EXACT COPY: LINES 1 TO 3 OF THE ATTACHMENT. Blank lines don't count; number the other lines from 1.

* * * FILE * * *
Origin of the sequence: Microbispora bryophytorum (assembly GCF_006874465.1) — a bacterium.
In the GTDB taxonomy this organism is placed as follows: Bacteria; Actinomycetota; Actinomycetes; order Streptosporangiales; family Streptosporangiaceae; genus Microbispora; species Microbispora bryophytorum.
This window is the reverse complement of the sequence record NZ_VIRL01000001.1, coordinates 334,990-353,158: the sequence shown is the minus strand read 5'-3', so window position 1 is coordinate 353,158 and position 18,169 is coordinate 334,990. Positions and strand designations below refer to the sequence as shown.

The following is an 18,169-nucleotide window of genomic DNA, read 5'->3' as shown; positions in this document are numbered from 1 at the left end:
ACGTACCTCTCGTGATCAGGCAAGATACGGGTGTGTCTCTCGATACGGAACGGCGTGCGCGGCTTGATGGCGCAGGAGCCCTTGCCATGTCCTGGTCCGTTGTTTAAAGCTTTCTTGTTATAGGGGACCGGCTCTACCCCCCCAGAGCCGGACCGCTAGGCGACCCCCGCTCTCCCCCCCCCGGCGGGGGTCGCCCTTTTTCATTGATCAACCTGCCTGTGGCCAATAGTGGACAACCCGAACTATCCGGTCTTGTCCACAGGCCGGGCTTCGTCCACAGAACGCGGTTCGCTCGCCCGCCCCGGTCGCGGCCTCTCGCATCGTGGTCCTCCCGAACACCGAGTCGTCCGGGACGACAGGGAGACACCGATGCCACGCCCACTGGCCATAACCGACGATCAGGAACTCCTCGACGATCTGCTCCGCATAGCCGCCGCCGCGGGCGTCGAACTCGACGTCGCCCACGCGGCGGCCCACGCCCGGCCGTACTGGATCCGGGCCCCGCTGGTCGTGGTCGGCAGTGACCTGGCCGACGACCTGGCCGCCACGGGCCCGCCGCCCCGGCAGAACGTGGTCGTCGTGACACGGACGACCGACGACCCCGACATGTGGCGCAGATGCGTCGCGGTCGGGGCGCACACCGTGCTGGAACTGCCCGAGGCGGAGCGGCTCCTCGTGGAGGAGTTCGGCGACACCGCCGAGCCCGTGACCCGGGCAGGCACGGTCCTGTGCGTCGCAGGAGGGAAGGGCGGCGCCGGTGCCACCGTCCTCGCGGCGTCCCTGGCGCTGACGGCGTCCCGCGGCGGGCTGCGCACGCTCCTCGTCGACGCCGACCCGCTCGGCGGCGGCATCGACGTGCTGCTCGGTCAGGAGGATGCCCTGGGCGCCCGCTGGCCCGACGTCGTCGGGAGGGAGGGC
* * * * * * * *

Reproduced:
Origin of the sequence: Microbispora bryophytorum (assembly GCF_006874465.1) — a bacterium.
In the GTDB taxonomy this organism is placed as follows: Bacteria; Actinomycetota; Actinomycetes; order Streptosporangiales; family Streptosporangiaceae; genus Microbispora; species Microbispora bryophytorum.
This window is the reverse complement of the sequence record NZ_VIRL01000001.1, coordinates 334,990-353,158: the sequence shown is the minus strand read 5'-3', so window position 1 is coordinate 353,158 and position 18,169 is coordinate 334,990. Positions and strand designations below refer to the sequence as shown.